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Facebook rolls out new web and database server designs

Old photos, like revenge, are best served cold

The mechanical drawing of the Dragonstone server

Open Compute 2013 Facebook, the company behind the founding of the Open Compute Project that is opening server, storage, rack, and data center designs, gave a sneak peek this week at some new models that it is working on and could donate to the OCP cause.

At the Open Compute Summit in Santa Clara this week, Frank Frankovsky,vice president of hardware design and supply chain at Facebook and also chairman of the Open Compute effort, showed off a few server designs as well as talking up some microserver standards that it has established to make it possible to mix and match different processor architectures on the same backplane and in the same chassis.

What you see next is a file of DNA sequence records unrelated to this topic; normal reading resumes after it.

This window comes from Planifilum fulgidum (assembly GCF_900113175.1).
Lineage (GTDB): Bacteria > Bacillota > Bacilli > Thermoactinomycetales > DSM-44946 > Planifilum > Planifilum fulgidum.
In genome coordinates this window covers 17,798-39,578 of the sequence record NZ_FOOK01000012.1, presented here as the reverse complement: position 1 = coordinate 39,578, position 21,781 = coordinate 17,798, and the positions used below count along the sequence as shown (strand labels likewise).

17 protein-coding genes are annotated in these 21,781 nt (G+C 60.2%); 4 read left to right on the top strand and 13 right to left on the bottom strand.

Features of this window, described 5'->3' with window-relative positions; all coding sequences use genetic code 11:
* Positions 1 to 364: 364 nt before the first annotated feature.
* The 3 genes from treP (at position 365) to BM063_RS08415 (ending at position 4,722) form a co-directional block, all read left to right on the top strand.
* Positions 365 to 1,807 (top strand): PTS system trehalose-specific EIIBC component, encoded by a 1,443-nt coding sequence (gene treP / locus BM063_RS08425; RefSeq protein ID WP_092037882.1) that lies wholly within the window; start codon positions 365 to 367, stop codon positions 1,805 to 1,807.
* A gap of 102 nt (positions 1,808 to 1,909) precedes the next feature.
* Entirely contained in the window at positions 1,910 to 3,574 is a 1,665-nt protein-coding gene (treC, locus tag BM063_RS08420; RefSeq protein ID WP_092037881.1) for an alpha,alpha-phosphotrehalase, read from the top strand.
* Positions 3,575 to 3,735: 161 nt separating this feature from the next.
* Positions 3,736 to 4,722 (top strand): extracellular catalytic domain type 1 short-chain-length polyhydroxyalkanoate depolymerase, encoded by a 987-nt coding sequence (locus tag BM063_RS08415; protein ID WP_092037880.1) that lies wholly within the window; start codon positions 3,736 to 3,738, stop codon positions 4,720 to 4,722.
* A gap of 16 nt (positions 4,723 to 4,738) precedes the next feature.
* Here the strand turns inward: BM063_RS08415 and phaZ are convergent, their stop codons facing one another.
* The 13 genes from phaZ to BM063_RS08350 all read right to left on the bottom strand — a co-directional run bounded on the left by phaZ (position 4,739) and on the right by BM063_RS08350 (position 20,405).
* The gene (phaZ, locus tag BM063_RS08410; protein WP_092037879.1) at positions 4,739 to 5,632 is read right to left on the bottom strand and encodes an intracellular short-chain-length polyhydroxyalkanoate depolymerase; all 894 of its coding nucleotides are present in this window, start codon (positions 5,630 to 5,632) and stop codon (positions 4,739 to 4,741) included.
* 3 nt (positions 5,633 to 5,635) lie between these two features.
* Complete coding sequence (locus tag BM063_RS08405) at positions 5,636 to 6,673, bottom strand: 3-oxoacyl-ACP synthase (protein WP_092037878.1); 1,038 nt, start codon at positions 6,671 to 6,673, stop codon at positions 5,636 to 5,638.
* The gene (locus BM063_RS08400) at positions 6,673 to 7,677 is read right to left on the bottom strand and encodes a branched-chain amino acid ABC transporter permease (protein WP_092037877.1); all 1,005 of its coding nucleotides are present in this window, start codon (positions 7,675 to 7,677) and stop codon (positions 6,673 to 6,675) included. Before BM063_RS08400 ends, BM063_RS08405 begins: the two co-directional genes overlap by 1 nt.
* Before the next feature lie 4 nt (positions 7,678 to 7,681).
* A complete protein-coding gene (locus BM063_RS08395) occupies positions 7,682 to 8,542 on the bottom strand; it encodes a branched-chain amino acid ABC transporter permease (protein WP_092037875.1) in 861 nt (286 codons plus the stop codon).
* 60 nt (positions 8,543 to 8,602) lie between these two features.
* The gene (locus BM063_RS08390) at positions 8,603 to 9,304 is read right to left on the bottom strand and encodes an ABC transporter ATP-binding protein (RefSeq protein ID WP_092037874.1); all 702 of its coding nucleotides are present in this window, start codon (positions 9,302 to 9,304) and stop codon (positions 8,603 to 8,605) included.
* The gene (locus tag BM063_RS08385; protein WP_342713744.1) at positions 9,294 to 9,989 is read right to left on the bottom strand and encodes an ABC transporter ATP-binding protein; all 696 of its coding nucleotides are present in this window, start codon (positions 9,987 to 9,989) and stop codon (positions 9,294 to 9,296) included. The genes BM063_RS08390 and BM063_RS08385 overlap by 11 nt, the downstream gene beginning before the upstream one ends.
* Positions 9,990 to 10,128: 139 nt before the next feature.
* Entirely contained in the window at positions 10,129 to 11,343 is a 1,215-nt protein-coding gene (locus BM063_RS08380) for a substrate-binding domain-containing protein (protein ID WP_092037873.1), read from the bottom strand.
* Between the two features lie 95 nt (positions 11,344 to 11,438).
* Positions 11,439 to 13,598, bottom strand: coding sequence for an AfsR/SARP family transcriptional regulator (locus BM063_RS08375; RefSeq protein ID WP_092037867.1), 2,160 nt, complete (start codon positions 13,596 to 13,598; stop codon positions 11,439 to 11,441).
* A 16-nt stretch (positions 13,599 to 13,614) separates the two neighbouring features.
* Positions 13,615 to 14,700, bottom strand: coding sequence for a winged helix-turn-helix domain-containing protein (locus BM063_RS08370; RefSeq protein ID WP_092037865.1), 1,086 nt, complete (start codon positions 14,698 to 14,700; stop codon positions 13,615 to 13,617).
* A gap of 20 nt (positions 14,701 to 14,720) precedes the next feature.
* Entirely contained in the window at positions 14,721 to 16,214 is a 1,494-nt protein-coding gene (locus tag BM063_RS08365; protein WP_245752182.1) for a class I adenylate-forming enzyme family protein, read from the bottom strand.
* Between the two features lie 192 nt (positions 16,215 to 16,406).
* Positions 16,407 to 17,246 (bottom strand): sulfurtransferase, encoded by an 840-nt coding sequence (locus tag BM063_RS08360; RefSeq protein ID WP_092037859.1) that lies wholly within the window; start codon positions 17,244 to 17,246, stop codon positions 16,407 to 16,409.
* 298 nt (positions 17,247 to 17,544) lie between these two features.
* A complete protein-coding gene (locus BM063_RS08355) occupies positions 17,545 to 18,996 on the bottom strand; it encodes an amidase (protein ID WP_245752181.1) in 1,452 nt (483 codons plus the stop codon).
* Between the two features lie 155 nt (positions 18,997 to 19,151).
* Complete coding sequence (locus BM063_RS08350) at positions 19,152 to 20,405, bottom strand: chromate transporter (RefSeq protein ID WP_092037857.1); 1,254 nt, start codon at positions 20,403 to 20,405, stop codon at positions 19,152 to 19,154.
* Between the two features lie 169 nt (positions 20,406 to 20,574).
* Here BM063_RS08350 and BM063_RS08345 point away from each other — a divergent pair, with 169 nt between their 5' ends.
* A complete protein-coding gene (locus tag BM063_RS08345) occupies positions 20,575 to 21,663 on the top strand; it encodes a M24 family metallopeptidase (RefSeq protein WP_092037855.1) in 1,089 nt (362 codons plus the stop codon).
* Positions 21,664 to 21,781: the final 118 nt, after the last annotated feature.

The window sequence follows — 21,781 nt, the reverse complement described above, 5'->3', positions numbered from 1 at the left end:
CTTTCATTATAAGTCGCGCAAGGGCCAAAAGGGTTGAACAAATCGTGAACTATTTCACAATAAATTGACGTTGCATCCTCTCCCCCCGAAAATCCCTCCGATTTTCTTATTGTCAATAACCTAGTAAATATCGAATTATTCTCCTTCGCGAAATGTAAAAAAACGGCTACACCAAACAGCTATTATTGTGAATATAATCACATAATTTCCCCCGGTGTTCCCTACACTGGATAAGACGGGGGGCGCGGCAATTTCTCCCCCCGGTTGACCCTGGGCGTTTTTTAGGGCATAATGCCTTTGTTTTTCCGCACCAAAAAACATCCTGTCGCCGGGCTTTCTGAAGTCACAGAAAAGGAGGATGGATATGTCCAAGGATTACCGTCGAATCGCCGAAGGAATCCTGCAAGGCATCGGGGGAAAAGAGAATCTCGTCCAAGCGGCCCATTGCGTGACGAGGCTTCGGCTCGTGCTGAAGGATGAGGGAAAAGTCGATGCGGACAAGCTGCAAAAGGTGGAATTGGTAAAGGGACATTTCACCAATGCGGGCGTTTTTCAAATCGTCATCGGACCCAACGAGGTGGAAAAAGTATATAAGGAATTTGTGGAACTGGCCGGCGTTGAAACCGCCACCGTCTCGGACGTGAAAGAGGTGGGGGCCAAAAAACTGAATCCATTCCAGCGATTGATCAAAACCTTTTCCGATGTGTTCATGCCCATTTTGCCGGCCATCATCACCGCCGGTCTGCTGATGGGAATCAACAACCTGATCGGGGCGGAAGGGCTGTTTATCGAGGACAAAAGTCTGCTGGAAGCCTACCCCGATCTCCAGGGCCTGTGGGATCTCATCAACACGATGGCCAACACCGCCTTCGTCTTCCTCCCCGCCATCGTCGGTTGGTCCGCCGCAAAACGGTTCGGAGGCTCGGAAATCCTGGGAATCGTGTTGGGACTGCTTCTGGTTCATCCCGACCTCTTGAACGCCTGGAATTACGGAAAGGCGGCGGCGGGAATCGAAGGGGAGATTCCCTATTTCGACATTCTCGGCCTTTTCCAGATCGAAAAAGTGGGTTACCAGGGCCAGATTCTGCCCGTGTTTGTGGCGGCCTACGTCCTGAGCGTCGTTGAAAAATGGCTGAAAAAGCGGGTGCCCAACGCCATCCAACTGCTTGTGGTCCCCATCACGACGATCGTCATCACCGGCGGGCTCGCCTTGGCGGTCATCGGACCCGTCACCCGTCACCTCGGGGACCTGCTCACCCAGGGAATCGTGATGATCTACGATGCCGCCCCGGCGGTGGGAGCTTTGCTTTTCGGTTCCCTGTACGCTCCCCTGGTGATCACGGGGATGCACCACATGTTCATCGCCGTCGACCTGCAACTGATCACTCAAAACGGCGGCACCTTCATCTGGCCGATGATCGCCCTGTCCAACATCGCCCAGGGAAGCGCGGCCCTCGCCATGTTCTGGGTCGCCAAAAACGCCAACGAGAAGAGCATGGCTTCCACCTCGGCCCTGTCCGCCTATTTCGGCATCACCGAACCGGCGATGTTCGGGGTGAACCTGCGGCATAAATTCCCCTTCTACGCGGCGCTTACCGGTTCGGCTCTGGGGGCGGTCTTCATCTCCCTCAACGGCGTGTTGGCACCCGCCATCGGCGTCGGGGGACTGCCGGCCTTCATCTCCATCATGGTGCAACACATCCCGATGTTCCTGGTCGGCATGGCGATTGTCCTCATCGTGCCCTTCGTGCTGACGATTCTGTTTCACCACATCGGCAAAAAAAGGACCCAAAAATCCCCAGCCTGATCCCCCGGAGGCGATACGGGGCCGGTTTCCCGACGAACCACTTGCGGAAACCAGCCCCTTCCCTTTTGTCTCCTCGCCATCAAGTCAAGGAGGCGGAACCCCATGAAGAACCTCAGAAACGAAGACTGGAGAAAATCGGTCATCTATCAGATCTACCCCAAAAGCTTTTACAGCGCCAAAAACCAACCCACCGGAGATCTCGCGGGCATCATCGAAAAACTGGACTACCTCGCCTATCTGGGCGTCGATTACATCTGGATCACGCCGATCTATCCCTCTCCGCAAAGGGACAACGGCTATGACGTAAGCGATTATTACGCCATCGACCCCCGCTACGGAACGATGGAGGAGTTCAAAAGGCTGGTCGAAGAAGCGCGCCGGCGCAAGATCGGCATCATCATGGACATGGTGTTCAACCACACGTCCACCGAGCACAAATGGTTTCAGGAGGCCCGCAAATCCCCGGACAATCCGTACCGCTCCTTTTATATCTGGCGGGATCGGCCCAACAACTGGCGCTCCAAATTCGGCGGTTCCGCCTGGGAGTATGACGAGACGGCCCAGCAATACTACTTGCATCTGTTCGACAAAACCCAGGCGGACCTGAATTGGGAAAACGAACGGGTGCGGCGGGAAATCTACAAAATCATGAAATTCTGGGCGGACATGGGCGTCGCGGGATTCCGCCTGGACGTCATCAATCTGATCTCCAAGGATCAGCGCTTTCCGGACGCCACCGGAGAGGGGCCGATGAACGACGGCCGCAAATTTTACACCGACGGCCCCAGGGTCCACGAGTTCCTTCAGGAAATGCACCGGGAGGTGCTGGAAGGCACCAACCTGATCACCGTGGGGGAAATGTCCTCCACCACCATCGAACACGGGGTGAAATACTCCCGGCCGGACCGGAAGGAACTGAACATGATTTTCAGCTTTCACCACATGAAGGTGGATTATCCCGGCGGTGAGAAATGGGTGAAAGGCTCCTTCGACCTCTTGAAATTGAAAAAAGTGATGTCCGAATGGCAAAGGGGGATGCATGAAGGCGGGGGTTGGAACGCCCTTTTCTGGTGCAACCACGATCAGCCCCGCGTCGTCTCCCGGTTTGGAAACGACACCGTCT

The first new server coming out of Facebook is code-named "Dragonstone" and the specs for it are available out there on the Open Compute site unlike some of the other designs that were shown off this week.

According to Frankovsky, for certain database functions at Facebook, it was more important to have redundant power supplies for a database node than it was to have multiple compute nodes in an Open Compute V2 chassis sharing a single power supply. (This chassis and its related Xeon and Opteron server nodes were divulged in May 2012 and contributed to the Open Compute Project, and they are the servers that are in use in Facebook's data center in Forest City, North Carolina.)

The Open Compute V2 chassis uses server nodes called "Windmill" based on two-socket Xeon E5-2600 processors from Intel and another two-socketeer called "Watermark" that are based on the Opteron 6200 and now the Opteron 6300 processor from Advanced Micro Devices.

The mechanical drawing of the Dragonstone server

The mechanical drawing of the Dragonstone server

As you can see from the mechanical drawing above, the Dragonstone server has a two-socket server node on the left, a redundant power supply in the middle, and then space for 3.5-inch disk drives or flash storage from Fusion-io in a storage sled on the right.